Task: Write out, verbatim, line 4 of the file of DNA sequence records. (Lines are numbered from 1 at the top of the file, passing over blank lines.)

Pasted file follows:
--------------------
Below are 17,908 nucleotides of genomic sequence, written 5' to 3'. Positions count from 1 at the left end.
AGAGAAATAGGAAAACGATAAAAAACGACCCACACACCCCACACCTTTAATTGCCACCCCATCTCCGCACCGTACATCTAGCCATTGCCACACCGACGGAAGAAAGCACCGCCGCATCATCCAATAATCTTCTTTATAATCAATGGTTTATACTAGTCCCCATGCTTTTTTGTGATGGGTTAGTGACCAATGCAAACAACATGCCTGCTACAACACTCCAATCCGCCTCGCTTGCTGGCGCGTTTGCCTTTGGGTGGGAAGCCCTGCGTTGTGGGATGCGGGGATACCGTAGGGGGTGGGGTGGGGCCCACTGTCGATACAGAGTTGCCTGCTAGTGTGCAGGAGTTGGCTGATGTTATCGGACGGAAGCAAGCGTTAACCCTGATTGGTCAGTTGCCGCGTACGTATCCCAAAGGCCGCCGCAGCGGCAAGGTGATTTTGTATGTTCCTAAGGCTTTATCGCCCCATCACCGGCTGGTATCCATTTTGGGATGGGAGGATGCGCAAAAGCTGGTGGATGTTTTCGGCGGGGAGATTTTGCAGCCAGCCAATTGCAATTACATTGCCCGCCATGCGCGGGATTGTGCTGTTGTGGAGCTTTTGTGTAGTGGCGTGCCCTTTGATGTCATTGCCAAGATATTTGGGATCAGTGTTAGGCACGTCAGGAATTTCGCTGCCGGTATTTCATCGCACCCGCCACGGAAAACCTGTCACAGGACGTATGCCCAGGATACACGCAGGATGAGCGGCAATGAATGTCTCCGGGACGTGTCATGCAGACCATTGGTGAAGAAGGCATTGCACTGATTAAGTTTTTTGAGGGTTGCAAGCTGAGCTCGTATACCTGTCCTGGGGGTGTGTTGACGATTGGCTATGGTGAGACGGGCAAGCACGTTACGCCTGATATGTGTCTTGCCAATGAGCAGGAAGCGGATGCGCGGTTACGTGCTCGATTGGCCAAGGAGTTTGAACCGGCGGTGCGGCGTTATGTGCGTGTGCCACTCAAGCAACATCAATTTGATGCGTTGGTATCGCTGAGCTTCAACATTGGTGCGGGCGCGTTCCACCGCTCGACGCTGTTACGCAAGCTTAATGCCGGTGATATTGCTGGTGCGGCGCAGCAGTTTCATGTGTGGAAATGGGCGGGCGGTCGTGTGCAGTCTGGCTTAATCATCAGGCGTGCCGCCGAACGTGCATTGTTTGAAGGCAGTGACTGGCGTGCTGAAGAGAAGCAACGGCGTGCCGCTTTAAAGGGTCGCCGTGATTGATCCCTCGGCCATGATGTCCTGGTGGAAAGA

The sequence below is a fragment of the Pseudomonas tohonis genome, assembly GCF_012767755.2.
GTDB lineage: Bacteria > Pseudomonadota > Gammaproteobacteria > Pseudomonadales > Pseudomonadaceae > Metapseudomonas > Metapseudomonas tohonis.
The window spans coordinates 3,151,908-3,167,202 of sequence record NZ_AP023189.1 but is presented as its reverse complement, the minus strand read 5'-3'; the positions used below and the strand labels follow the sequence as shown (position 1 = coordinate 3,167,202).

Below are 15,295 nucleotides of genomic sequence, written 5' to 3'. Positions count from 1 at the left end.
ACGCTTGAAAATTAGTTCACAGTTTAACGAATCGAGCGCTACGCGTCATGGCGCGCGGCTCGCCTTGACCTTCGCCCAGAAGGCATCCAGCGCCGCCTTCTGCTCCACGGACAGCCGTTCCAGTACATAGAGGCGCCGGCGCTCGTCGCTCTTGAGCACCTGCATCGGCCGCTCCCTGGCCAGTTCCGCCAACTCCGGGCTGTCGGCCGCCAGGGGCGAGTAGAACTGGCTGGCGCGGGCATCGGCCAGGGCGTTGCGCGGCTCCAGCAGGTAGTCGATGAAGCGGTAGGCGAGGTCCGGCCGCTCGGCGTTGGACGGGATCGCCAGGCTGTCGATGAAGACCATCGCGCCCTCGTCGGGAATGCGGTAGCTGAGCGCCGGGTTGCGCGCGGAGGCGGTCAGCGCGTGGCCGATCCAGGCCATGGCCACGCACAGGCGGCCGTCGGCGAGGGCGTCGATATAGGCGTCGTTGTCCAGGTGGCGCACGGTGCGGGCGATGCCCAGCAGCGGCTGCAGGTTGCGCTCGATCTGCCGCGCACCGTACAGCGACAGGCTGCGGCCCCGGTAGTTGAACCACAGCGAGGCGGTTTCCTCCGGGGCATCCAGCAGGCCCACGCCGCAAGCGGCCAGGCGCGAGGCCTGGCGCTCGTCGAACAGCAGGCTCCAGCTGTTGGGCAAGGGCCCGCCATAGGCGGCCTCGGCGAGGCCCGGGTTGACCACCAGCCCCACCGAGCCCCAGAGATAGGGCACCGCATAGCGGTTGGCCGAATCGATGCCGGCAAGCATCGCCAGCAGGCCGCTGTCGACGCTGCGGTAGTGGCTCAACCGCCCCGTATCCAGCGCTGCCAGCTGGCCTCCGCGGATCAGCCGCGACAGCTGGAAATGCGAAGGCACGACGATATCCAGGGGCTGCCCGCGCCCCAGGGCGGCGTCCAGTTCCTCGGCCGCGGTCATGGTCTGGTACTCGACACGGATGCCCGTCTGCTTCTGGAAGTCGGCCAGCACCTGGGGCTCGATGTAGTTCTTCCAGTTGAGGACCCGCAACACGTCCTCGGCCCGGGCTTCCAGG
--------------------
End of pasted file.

GTDB lineage: Bacteria > Pseudomonadota > Gammaproteobacteria > Pseudomonadales > Pseudomonadaceae > Metapseudomonas > Metapseudomonas tohonis.